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Alice WalkerCritical Perspectives Past and Present
By Alice Walker
Amistad PressCopyright © 1993 Alice Walker
All right reserved.
The Third Life of Grange Copeland (1970)
Saturday Review, August 22, 1970
Can one still shed tears for blacks of the lower middle class? Is their misery too ordinary, their suffering too quiet to arouse the compassion of an age addicted to extremes of violence? Can we, after our adulation of Eldridge Cleaver, still feel that Uncle Tom was human, too; had a tragedy of his own inviting more than contempt? These four black writers would quietly say yes. Their novels explore the agony of the respectable and reveal those forces that give decency a horror all its own.
When the Fire Reaches Us is set in Detroit during the summer of the great riot. But, even in flames, Barbara Tinker's Detroit is like a quiet Southern town, filled with decent, gentle people. Even Maybelle, the prostitute, is a solid working girl: "Now I want to make it clear that Maybelle is not one of your trashy whores who hooks for the fun of it. She is in the business strictly as a way to make a living and she is a very ladylike individual." And indeed she is. In fact, all of Mrs. Tinker's characters are ladies and gentlemen who, though they feel themselves victims of white atrocities, never lose their Christian charity. "How come white folks hate us so much? We ain't never done nothing to them, has we?" is the closest one woman can come to outrage at the police's murder of a black child.
Clearly, the author meant to tell her story from the point of view of those who would not burn or loot, but instead cared for children displaced by the fires. The narrator-hero, Danny, and his wise old mentor, Uncle Ambrose, do not waste their lives in bitterness against whites. Ambrose has learned to live without "letting that Man get under his skin." He has also lived without letting a woman or his adopted son get under it either. In fact, Danny and Ambrose exist without any strong feeling at all. They are helpful and kind; they ask nothing for themselves from blacks or whites. And they are, in the most profound sense, alone.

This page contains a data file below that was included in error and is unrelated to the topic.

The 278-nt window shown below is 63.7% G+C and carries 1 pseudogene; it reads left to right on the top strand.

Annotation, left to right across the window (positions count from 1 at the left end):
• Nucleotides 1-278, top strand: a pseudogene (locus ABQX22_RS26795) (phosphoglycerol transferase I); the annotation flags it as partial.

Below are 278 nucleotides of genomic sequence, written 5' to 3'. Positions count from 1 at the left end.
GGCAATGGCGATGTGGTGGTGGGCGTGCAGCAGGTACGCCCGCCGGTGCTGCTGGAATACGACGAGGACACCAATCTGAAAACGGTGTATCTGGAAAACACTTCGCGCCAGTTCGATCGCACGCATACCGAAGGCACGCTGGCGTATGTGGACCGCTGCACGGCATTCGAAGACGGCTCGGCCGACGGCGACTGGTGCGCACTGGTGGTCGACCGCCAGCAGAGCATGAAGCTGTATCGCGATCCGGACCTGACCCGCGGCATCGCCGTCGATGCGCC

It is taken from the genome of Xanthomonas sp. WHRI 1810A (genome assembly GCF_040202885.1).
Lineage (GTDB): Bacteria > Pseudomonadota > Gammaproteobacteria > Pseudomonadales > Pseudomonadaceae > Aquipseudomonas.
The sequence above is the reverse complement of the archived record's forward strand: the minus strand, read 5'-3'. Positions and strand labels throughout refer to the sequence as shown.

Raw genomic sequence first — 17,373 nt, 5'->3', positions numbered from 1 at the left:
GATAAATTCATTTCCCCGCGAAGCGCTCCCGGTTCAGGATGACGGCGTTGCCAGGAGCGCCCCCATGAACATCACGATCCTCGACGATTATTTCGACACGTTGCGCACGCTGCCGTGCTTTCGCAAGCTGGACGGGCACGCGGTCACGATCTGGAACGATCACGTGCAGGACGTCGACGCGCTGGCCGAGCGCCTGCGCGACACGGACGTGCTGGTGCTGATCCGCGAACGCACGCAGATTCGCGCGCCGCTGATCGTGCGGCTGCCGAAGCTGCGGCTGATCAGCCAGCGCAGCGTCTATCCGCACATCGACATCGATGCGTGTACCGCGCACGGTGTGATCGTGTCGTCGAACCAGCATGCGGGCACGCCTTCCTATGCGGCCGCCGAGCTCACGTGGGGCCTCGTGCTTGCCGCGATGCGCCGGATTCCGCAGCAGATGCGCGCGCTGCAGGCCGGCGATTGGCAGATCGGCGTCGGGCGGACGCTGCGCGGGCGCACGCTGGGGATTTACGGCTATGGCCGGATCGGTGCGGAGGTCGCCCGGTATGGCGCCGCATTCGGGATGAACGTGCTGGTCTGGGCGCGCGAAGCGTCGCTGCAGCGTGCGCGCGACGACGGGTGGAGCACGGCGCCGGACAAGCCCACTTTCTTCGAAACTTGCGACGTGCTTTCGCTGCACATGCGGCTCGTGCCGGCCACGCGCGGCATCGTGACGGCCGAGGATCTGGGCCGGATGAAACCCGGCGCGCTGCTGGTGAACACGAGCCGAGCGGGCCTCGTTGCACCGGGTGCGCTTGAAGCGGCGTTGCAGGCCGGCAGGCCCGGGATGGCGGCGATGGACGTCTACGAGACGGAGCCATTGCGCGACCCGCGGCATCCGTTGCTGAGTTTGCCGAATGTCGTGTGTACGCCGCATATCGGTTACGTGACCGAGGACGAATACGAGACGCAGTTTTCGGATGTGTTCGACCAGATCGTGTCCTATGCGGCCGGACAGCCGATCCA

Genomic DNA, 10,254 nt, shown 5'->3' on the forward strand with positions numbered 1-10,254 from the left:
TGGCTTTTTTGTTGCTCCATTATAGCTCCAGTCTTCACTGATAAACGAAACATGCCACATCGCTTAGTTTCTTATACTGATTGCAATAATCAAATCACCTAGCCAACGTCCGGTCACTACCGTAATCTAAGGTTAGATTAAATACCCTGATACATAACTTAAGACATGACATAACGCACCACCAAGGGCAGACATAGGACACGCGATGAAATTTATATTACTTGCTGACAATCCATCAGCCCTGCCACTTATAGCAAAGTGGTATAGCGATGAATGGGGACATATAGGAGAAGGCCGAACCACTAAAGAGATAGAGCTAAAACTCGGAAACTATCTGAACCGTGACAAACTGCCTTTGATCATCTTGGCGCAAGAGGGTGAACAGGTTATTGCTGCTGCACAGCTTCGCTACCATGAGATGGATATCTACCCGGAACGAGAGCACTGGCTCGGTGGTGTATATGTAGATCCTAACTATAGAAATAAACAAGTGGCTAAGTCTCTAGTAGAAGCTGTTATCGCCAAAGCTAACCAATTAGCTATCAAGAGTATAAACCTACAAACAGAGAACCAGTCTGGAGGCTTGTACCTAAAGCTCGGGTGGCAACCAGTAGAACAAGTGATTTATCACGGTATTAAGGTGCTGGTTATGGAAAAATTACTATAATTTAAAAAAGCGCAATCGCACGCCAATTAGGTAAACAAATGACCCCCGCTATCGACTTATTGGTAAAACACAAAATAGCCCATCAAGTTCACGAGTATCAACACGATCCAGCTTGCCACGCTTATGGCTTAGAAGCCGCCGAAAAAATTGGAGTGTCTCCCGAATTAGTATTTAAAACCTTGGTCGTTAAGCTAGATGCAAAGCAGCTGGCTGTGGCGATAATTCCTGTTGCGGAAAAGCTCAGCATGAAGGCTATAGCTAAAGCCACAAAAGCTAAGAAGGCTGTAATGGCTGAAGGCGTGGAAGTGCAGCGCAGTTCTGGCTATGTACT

A pall lies over this novel, a spell that turns all its characters into the living dead. Mrs. Tinker is so intent on establishing the good works of her heroes that she never sees how hard won is their goodness, or at what deep levels it was forged. Their very deadness suggests how dearly they have paid for their equanimity.
If emotional aridity is the price for living in Mrs. Tinker's Detroit, it is also the price Al Young's hero pays for getting along with his grandmother. Snakes starts out as the tale of how MC, a Detroit high school student, discovers jazz. But it quickly turns into a tedious success story of how "Snakes," a song MC wrote and recorded, becomes a local hit. Although Young's inert, stifling prose rarely conveys the rhythm or texture of the music MC tells you he loves, it is well suited to conveying MC's reaction to the grandmother who reared him, "the last person in the world [he] would want to hurt."
All this woman asks of MC is that he "mind her," finish high school, and "make something" of his life. But at the book's end, when MC gets on a bus for two weeks alone in New York, he realizes with great surprise: "For the first time in my life I don't feel trapped ... and I'm going to try and make this feeling last for as long as I can." Had MC reached that state earlier in the novel, the book might have been less tepid. As it is, MC avoids conflict of any kind. In the process of "minding" his grandmother, but not letting her get under his skin, he becomes too thick-skinned even to sense how cramped he is.
Snakes and When the Fire Reaches Us are themselves in the throes of precisely that constriction which proves fatal to Uncle Ambrose. One suspects that, like MC, Mrs. Tinker and Young are "minding" some symbolic grandmother, some force of tradition that exerts a terrible pressure to be "correct" and "nice." But novels that are too "nice" to look searchingly at human conflict or passion are doomed to miss the point of both.
In contrast, Cyrus Colter, who began to write ten years ago at the age of fifty, makes brilliant fiction out of uptightness, exploring the disease with the awareness and precision of a first-rate clinician. The Beach Umbrella is a remarkable collection of stories about the isolation and emptiness of the lower-middle-class black, and of those who rise to wealth and social prominence only to find the same despair at the very center of themselves. Whether his characters are rich or poor, lusting, after expensive clothes or unattainable women, all are crushed by a sense that some vital force is missing from their lives. And this consciousness of loss most affects those industrious family men for whom life is an endless series of obligations.
Elijah in the title story is a white-collar worker who is ridiculed by his wife for not taking a more lucrative factory job. The more she complains, the more he yearns for his Saturdays on a beach at the edge of Lake Michigan, where he finds "life": those laughing, joking people whom he observes from afar seem to contain all the world's mirth under their beach umbrellas. Chased away from their parties, Elijah takes money from his hard-working twelve-year-old son to buy a beach umbrella of his own, and the day a group gathers around his umbrella he comes as close as he can to joy.
Colter powerfully conveys the fervor of Elijah's longing, and the force with which his emotional tightness strangles his single day of fulfillment...
Excerpted from Alice Walker by Alice Walker Copyright © 1993 by Alice Walker. Excerpted by permission.
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